Historically, families in Barranquilla, (indeed, in many parts of Latin America) have lived all together for economic reasons; pooling resources was the only way to survive. Nowadays, even across higher income levels, that tradition has continued. What’s more, families here are enormous, or rather, they seem bigger because everyone knows each other. If you ask anyone here to name the different members of their family, you’ll get a huge list of names – everyone from uncles to nieces to far-off cousins. And not only do they know each other, they know what they do and they’ve all spoken to one another within the last week!

That’s a huge divide from life up North. Of course, Canadians all have uncles and aunts, cousins and nephews, and we all care about each other but the big difference is that once we’ve left home, we only ever see each other at Christmas or Thanksgiving and it’s not common to speak to each other in between. To a Latin person, that probably sounds quite depressing but, in fact, it’s just a cultural difference. To me, it’s completely normal and had I not travelled here I wouldn’t have known there was a different way of life.

To round off this story, I spoke to a young man who left home two years ago when he was just 17. He travelled from San Juan Nepomuceno in Bolivar here to Barranquilla to study Chemical Engineering at Atlantico University. Based on my experience, his opinion is not representative of the norm.

Barranquilla Life: Do you think kids are old enough to live on their own when they turn 18?

Gabriel Montes (19 years old): I think that young people have to recognize that there comes a time when you have to spread your wings and fly, get away from your home. That’s especially true for people like me from small towns. If you stay at home, there’s no chance for you to improve your life. You have to realize that the change starts with you. And it isn’t easy. When I left home, I could only afford a tiny bed in a house with fourteen other people. And I had no extra money at all. I remember eating just oatmeal for weeks at a time. I wanted to show my parents I was strong so I didn’t call for their help. Yes, I think that moving out when you’re 18 is a very good idea. You’ll acquire responsibility and you’ll discover how capable you are and how strong you can be. I think it’s very positive.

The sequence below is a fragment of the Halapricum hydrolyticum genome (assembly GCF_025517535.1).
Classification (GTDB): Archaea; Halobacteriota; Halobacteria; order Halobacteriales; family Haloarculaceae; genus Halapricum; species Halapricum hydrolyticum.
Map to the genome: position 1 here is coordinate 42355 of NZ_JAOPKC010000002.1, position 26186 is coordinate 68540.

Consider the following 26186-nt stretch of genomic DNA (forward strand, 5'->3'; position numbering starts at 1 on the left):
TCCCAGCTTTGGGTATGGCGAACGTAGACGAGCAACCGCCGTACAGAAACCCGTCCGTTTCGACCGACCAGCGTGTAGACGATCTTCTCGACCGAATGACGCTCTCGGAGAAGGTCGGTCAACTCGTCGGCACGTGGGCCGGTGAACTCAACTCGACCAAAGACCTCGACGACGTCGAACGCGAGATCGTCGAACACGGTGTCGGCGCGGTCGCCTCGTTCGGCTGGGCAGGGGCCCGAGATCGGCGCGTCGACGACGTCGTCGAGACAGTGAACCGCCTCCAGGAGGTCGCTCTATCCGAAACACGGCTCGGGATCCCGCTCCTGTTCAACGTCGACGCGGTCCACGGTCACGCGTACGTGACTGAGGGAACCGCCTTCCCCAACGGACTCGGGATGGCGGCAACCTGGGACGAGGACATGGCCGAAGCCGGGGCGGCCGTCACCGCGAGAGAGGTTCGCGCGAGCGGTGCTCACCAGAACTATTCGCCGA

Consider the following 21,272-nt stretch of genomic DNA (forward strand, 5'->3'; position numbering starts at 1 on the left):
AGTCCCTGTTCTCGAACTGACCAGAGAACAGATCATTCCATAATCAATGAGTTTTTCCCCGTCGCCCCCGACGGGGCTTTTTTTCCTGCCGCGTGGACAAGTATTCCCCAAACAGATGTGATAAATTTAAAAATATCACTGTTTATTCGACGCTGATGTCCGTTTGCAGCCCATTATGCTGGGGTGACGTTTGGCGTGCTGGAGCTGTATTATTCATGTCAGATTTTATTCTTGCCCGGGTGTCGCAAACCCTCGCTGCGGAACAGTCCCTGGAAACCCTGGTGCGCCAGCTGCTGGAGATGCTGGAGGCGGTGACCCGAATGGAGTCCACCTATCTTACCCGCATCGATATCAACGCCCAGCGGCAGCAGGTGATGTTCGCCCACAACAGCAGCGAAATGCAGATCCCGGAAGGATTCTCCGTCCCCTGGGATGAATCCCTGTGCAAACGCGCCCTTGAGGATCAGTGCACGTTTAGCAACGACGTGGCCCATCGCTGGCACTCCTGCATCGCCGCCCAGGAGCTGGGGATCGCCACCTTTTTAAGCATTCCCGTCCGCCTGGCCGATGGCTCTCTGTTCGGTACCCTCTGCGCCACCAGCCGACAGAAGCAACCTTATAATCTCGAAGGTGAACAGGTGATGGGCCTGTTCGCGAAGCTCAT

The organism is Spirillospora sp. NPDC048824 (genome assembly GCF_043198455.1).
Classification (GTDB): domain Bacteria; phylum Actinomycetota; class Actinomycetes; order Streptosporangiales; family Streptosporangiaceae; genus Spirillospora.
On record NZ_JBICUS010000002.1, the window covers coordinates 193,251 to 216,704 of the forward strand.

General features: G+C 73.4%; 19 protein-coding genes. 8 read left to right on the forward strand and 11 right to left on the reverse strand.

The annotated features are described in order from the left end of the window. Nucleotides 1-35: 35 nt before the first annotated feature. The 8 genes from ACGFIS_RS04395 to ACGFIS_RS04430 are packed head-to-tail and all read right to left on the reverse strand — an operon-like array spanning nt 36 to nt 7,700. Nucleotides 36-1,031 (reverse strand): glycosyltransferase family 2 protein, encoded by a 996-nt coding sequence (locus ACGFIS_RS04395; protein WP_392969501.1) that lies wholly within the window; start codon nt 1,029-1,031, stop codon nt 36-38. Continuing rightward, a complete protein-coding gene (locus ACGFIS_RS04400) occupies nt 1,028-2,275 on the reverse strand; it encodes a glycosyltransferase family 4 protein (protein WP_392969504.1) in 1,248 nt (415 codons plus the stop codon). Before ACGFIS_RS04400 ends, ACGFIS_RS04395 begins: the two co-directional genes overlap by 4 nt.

1. […] naturally excited about university. It’s the sense of freedom without having to leave home (unlike North American culture). It’s normal to relate university readiness with having academic skills, which isn’t […]

  2. I see that Cristina is in her 40s, so she might have grown up in a generation where that was true, and she still holds on to those ideas. Anyway, anyone should be able to leave when he or she is ready.

  3. I can’t believe Cristina’s answer. A women can live on their own if she want it and if she can afford it. You don’t need to be married to leave your home and live with out your parents. The experience of living alone should not be exclusive to one gender.

    • Hi Sandra; I agree with you – this shouldn’t be about gender but instead readiness as a result of proper education and life experience.